Crossing an intersection with the bags I was carrying proved to be an exercise in patience. No way was I going to be able to show a disregard for a red light, and frankly Gauteng traffic treats traffic lights as yield anyway. So patience waiting for the correct signal and a break in traffic was necessary. Would have been hilarious sight to get knocked over wearing the gear I was.

Reading the newspaper headlines plastered to the street poles: I chuckled when I saw the one read “The burden of Big Boobs” little did I know that I would be sympathising with that headline shortly.

Traffic was as hectic when I reached the top of what is a very steep hill. I guestimate that vertically the drop is about 135m over the distance of about 2.5km. There was no pavement to speak of and I was forced to cross the road and also walk on the island separating the lanes of traffic.

Walking on uneven ground really sucks. Pretty soon the lap top bag on my front was burdening me pretty much as would big boobs or a pregnancy I suppose. Additionally the bag straps would keep slipping off. In the beginning it was a nuisance, eventually it was a major irritation.

At about 17:30 I made my first stop. Dropped a pin on WhatsApp so my family would know where to find my body if I did not make it. I swopped the bags around: the 9Kg Bug out Bag on my front and the Laptop bag on my back.

Due to the style and width of the shoulder straps the Bug out Bag were less prone to slipping off.

I had not realised it but the light was pretty dim. Passing vehicles had their head light on, those street lights that were working had switched on. I stopped again and took our my NiteCore NU30 Headlamp and NU05 Headlamp (Yes I carry two Headlamps in my bag)

I strapped both to my head. One facing rearward set to flashing red and the other to the front. Set to medium output and focused downwards so I could actually see where I was putting my feet. Whist the state of our roads generally is not good, it is way worse for pavements. They are uneven, littered, overgrown and at times dug up. If it were not for the Nitecore I would have planted my face into the pavement on more than one occasion. No jokes.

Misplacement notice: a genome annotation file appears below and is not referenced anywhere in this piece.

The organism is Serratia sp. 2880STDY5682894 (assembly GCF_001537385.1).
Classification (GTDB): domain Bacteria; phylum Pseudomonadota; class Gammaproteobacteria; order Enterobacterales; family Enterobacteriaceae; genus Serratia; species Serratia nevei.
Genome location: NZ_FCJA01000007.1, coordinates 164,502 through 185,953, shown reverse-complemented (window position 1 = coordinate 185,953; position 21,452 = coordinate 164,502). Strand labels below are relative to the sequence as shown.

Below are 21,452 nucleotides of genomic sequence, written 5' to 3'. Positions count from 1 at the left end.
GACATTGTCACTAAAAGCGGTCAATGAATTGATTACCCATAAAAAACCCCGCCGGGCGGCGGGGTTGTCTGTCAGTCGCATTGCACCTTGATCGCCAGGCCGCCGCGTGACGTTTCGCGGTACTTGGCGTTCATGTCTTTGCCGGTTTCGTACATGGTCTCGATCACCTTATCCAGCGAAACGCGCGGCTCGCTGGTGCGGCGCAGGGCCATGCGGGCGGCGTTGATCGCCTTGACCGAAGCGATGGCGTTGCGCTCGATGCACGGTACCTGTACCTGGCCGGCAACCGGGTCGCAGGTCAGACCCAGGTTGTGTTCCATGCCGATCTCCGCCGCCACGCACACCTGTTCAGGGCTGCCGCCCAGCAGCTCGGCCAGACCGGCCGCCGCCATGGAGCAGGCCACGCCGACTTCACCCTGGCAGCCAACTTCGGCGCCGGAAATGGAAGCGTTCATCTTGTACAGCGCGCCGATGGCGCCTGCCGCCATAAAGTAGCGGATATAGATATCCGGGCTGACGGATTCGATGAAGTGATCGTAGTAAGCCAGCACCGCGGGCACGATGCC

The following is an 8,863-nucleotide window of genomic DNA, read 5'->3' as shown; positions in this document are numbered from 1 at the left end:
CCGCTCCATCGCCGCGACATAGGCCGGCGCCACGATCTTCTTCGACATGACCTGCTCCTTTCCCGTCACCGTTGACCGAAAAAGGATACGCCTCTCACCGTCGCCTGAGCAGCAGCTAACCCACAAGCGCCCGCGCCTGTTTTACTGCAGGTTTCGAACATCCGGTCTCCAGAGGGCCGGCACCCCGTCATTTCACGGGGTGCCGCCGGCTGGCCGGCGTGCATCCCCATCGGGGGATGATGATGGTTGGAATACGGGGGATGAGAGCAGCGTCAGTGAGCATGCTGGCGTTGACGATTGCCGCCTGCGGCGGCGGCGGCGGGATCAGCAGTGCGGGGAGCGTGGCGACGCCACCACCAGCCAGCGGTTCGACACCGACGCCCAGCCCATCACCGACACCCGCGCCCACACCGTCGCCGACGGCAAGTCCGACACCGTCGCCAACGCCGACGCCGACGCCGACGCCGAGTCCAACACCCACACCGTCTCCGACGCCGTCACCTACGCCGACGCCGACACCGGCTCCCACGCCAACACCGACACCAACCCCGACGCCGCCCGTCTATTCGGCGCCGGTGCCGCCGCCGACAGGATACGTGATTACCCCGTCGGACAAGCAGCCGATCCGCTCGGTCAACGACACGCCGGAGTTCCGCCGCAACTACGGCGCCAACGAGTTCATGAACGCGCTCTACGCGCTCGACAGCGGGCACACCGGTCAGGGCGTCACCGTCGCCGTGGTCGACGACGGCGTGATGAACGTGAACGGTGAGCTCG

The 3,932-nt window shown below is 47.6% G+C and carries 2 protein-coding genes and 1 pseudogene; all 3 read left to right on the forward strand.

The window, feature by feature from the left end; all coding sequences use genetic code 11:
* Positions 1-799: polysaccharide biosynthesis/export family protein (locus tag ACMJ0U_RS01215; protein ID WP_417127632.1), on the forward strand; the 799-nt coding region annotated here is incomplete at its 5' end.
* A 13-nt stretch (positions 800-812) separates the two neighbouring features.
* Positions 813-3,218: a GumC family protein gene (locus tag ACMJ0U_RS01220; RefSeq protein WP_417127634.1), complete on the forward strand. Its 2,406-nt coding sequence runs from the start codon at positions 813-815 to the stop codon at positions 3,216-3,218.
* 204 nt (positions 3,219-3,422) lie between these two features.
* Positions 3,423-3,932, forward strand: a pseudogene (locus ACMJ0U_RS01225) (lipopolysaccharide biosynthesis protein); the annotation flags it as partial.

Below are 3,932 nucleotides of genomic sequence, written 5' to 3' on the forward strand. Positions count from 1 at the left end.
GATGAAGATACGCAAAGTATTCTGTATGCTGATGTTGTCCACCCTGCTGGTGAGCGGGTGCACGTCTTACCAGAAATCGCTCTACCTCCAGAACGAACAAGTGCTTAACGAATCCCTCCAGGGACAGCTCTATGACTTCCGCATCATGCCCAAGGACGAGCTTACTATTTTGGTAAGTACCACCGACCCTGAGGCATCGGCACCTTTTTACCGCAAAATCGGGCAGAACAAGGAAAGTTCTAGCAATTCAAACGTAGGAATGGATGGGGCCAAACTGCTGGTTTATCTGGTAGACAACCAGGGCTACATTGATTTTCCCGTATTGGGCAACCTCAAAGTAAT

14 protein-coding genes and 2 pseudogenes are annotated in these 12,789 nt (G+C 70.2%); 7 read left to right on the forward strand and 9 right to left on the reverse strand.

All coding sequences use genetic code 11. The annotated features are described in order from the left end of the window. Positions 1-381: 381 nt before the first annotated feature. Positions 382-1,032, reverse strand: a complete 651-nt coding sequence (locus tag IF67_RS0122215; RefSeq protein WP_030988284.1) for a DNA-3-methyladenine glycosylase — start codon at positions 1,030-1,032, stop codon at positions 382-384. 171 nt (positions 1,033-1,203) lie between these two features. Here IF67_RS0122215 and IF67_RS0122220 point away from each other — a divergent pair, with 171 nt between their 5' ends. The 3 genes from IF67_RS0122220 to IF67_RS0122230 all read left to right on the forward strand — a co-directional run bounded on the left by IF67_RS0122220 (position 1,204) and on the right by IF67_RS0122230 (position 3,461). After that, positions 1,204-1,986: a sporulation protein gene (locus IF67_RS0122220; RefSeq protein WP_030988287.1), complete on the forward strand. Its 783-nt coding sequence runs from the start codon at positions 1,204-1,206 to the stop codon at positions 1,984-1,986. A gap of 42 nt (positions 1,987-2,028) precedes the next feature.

At one point I was taking a short cut across a section of veldt to save time when an inter-link truck almost rode over me. I have no idea whether he saw me or not, but he pulled off the road either to pick someone up or sleepover for the night. Either way I almost had an 18 wheeler impressed upon my face

I then switched my Nitecore to a flashing red mode and onto a high output. I had been well aware that my clothing and bags were dark, I just could not believe that now one sees flashing lights. I felt like a persecuted cyclist!

Remember the buff I mentioned earlier: Well it was a life saver. As it got colder so did my head and face and ears. I then wore the buff on my head covering mouth. I must have looked a site with two flashing headlamps and my head swathed in fabric. Nonetheless it really worked. My head and ears were protected and warm.

Finally after about 3 hours I got home at 19:30. I had drank about 4 x150 “boebies” (750ml) and was knackered. Compared to the bug out I had done in 2016 it was a lot tougher. Probably a combination of the extra weight and my less than ideal physical condition.

So to sum up it was pretty uneventful although tougher than the 27km event I had done before: However I do believe that some important lessons were learnt.

  1. Unless artillery, rioters, Gas, Fire or floodwaters are bearing down on you; one will not easily abandon ones vehicle or its contents. Yes it may be insured, but we capitalist’s do not like to throw away stuff we have worked hard for.
  2. You will have to decide what you can and cannot carry. This is going to depend entirely on your situation, physical condition and route.
  3. Footwear: Hiking with the wrong footwear is a recipe for a disaster and will probably debilitate you for the next few days.
  4. Abandoning your vehicle is usually not the best idea especially in a lost in the bundu situation.
  5. Your car can protect you against the elements, sleep in it and be much more comfortable than sleeping under a bush.
  6. Walking a long route home is not always sensible. Check your route, perhaps you have friend, family, church or work colleagues that could offer sanctuary.
  7. A small child or someone wearing heels is going to seriously disrupt your plans for hiking.
  8. Did I mention getting into shape and wearing good boots?

 

Thanks for reading. Check out www.tacqm.co.za for all our Prepping and Bug Out gear.

Cheers

Camo